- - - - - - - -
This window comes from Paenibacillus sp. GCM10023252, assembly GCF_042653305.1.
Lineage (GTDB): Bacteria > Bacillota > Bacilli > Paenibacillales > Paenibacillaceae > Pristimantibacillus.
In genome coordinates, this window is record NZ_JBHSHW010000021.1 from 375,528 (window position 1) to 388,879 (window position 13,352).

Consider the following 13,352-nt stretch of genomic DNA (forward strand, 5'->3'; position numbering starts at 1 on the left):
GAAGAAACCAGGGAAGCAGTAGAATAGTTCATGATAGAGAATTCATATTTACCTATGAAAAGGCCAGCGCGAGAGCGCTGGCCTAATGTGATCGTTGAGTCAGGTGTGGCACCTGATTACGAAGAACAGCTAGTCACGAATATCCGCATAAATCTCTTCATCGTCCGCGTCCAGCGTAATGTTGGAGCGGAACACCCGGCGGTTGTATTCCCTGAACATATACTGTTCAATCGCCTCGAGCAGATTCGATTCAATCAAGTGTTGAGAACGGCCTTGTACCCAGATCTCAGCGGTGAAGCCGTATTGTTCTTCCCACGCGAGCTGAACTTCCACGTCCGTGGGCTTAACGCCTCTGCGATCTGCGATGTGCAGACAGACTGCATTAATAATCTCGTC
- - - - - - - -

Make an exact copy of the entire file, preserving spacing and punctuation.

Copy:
This window comes from Paenibacillus sp. GCM10023252, assembly GCF_042653305.1.
Lineage (GTDB): Bacteria > Bacillota > Bacilli > Paenibacillales > Paenibacillaceae > Pristimantibacillus.
In genome coordinates, this window is record NZ_JBHSHW010000021.1 from 375,528 (window position 1) to 388,879 (window position 13,352).

Consider the following 13,352-nt stretch of genomic DNA (forward strand, 5'->3'; position numbering starts at 1 on the left):
GAAGAAACCAGGGAAGCAGTAGAATAGTTCATGATAGAGAATTCATATTTACCTATGAAAAGGCCAGCGCGAGAGCGCTGGCCTAATGTGATCGTTGAGTCAGGTGTGGCACCTGATTACGAAGAACAGCTAGTCACGAATATCCGCATAAATCTCTTCATCGTCCGCGTCCAGCGTAATGTTGGAGCGGAACACCCGGCGGTTGTATTCCCTGAACATATACTGTTCAATCGCCTCGAGCAGATTCGATTCAATCAAGTGTTGAGAACGGCCTTGTACCCAGATCTCAGCGGTGAAGCCGTATTGTTCTTCCCACGCGAGCTGAACTTCCACGTCCGTGGGCTTAACGCCTCTGCGATCTGCGATGTGCAGACAGACTGCATTAATAATCTCGTC